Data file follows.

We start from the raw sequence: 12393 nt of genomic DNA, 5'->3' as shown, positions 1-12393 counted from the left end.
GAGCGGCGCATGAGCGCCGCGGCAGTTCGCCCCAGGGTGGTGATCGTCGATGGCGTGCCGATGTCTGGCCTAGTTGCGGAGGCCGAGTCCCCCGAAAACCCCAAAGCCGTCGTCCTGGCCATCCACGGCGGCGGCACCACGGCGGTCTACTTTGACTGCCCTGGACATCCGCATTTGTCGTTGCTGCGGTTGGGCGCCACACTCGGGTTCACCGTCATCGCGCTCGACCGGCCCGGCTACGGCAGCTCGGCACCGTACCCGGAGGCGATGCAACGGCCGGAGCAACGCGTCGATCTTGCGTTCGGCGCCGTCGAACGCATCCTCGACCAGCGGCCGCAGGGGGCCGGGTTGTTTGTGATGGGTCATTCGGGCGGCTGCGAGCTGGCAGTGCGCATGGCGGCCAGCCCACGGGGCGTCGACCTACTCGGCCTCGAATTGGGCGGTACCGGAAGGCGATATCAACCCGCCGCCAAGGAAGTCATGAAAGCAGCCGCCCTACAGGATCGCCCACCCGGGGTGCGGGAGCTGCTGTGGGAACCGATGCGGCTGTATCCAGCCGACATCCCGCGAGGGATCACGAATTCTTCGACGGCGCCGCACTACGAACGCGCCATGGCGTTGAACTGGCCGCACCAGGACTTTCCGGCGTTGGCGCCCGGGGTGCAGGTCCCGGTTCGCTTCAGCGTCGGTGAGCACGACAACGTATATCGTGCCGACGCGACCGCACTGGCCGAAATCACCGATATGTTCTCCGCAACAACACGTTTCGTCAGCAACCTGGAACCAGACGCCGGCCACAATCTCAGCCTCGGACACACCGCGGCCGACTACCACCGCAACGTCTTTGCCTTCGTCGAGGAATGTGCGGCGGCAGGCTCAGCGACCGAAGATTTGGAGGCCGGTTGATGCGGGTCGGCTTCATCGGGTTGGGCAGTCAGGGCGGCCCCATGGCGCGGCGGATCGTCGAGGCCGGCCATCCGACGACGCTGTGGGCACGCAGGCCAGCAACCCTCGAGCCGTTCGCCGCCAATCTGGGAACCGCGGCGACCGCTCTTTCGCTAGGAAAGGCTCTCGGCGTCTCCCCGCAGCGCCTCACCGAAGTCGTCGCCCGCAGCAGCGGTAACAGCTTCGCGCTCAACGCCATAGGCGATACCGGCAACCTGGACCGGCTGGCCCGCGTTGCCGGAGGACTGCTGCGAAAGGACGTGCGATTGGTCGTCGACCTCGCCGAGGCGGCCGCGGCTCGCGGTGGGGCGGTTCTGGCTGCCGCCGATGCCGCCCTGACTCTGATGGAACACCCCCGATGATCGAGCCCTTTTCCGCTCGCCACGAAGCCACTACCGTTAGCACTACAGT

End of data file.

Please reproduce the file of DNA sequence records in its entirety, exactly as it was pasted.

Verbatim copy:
We start from the raw sequence: 12393 nt of genomic DNA, 5'->3' as shown, positions 1-12393 counted from the left end.
GAGCGGCGCATGAGCGCCGCGGCAGTTCGCCCCAGGGTGGTGATCGTCGATGGCGTGCCGATGTCTGGCCTAGTTGCGGAGGCCGAGTCCCCCGAAAACCCCAAAGCCGTCGTCCTGGCCATCCACGGCGGCGGCACCACGGCGGTCTACTTTGACTGCCCTGGACATCCGCATTTGTCGTTGCTGCGGTTGGGCGCCACACTCGGGTTCACCGTCATCGCGCTCGACCGGCCCGGCTACGGCAGCTCGGCACCGTACCCGGAGGCGATGCAACGGCCGGAGCAACGCGTCGATCTTGCGTTCGGCGCCGTCGAACGCATCCTCGACCAGCGGCCGCAGGGGGCCGGGTTGTTTGTGATGGGTCATTCGGGCGGCTGCGAGCTGGCAGTGCGCATGGCGGCCAGCCCACGGGGCGTCGACCTACTCGGCCTCGAATTGGGCGGTACCGGAAGGCGATATCAACCCGCCGCCAAGGAAGTCATGAAAGCAGCCGCCCTACAGGATCGCCCACCCGGGGTGCGGGAGCTGCTGTGGGAACCGATGCGGCTGTATCCAGCCGACATCCCGCGAGGGATCACGAATTCTTCGACGGCGCCGCACTACGAACGCGCCATGGCGTTGAACTGGCCGCACCAGGACTTTCCGGCGTTGGCGCCCGGGGTGCAGGTCCCGGTTCGCTTCAGCGTCGGTGAGCACGACAACGTATATCGTGCCGACGCGACCGCACTGGCCGAAATCACCGATATGTTCTCCGCAACAACACGTTTCGTCAGCAACCTGGAACCAGACGCCGGCCACAATCTCAGCCTCGGACACACCGCGGCCGACTACCACCGCAACGTCTTTGCCTTCGTCGAGGAATGTGCGGCGGCAGGCTCAGCGACCGAAGATTTGGAGGCCGGTTGATGCGGGTCGGCTTCATCGGGTTGGGCAGTCAGGGCGGCCCCATGGCGCGGCGGATCGTCGAGGCCGGCCATCCGACGACGCTGTGGGCACGCAGGCCAGCAACCCTCGAGCCGTTCGCCGCCAATCTGGGAACCGCGGCGACCGCTCTTTCGCTAGGAAAGGCTCTCGGCGTCTCCCCGCAGCGCCTCACCGAAGTCGTCGCCCGCAGCAGCGGTAACAGCTTCGCGCTCAACGCCATAGGCGATACCGGCAACCTGGACCGGCTGGCCCGCGTTGCCGGAGGACTGCTGCGAAAGGACGTGCGATTGGTCGTCGACCTCGCCGAGGCGGCCGCGGCTCGCGGTGGGGCGGTTCTGGCTGCCGCCGATGCCGCCCTGACTCTGATGGAACACCCCCGATGATCGAGCCCTTTTCCGCTCGCCACGAAGCCACTACCGTTAGCACTACAGT